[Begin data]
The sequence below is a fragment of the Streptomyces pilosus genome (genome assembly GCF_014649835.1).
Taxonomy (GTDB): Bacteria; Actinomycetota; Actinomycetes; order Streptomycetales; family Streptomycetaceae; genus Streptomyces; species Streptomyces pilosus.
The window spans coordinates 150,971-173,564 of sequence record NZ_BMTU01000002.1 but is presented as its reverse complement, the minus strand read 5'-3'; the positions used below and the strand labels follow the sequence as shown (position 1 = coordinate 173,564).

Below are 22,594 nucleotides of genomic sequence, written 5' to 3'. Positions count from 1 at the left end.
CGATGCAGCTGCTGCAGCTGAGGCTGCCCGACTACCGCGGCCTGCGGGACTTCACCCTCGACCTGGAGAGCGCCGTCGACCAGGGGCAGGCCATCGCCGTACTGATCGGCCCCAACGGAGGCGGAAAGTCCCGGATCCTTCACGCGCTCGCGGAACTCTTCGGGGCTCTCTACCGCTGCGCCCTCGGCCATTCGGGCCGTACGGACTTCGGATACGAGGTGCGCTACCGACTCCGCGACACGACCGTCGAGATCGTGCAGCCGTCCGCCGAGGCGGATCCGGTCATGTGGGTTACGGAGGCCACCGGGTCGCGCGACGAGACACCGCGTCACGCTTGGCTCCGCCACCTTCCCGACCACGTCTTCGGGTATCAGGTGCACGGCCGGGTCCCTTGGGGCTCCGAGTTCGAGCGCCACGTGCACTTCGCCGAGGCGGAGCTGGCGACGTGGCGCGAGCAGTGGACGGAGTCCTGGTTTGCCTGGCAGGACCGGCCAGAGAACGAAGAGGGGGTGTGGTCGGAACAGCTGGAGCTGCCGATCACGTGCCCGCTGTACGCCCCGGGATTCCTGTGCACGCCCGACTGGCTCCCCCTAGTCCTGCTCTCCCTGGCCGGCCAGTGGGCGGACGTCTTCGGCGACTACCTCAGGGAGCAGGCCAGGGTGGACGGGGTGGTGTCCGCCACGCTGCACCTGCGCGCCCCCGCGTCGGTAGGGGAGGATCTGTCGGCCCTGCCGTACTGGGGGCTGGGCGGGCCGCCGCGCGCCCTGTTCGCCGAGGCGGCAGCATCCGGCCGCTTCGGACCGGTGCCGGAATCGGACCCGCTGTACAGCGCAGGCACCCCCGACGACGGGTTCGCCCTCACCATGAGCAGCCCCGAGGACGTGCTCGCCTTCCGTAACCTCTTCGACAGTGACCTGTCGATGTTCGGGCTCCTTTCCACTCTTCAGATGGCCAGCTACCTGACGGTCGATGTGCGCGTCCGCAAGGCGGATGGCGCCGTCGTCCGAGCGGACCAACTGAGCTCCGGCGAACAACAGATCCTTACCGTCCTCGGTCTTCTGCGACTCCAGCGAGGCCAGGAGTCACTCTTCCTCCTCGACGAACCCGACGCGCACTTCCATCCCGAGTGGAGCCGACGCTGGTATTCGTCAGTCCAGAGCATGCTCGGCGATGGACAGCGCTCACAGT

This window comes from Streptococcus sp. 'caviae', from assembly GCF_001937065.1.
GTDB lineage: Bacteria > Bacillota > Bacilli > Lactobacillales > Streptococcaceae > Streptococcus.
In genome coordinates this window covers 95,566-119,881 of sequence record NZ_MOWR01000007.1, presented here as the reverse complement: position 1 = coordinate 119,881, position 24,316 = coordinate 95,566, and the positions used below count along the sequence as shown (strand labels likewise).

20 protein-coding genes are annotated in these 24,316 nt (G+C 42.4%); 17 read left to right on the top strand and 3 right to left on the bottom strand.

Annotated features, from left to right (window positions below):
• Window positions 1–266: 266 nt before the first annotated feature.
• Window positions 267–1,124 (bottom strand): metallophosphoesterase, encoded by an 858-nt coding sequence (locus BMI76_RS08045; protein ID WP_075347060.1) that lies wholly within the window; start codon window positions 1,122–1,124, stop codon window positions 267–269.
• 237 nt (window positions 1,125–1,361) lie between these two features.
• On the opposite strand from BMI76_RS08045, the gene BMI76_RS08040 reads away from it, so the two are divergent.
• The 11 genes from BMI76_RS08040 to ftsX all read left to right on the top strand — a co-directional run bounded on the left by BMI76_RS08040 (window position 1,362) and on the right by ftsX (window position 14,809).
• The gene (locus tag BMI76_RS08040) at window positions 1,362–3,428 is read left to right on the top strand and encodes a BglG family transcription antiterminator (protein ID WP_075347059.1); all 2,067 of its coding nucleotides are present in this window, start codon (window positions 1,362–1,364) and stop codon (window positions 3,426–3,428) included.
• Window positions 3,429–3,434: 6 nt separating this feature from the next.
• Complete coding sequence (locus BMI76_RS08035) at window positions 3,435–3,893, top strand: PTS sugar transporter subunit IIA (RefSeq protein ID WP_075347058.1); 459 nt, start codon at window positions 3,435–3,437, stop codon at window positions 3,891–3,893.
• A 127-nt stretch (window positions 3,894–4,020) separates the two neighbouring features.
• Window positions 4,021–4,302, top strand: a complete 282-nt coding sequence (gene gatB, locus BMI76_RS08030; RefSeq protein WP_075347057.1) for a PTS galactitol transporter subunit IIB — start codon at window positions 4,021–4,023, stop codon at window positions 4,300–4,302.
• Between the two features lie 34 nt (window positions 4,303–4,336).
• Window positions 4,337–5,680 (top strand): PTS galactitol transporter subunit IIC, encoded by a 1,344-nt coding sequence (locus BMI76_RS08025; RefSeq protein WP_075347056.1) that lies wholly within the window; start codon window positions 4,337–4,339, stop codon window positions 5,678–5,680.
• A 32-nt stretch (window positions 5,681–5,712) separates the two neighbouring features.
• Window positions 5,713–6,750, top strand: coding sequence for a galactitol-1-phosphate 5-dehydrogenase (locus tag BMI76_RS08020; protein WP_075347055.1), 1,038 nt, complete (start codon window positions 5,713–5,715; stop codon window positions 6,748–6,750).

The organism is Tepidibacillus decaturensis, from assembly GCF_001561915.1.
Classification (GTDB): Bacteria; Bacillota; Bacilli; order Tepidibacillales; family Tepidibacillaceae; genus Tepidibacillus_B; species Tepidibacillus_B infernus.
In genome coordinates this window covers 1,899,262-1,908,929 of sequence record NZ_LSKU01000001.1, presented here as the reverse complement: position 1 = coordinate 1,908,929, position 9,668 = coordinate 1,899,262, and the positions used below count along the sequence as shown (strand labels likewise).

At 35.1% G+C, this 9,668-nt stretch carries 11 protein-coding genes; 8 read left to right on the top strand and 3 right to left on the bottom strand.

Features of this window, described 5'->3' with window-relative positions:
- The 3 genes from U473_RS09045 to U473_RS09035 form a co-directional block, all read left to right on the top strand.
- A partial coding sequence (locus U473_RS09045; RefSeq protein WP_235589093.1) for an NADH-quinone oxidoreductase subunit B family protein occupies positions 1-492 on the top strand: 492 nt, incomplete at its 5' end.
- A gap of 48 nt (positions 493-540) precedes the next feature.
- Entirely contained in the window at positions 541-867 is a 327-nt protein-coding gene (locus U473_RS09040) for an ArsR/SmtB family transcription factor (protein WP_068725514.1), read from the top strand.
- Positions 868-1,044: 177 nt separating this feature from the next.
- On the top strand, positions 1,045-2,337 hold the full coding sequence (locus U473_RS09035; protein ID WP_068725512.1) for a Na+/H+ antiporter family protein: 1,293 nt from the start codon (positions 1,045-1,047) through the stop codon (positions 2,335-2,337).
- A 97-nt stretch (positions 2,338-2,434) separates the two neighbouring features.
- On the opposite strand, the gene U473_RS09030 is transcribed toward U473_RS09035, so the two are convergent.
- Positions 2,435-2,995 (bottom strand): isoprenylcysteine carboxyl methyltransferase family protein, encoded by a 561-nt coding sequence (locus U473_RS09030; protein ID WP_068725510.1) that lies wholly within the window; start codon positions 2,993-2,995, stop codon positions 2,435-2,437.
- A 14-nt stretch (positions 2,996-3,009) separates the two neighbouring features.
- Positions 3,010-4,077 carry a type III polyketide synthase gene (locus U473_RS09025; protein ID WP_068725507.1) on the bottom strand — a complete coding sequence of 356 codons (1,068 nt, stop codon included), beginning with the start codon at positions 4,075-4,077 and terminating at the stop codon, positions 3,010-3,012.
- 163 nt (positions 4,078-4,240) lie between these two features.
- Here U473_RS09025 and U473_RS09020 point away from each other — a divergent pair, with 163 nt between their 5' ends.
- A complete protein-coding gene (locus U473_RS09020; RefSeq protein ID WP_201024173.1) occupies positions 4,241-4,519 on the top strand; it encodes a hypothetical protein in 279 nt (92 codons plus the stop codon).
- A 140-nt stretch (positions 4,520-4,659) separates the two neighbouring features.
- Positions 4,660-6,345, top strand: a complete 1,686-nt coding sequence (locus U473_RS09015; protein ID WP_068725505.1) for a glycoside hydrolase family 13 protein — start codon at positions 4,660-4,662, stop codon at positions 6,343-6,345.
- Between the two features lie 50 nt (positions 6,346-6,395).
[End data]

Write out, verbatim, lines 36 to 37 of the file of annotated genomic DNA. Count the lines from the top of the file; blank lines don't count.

- A 97-nt stretch (positions 2,338-2,434) separates the two neighbouring features.
- On the opposite strand, the gene U473_RS09030 is transcribed toward U473_RS09035, so the two are convergent.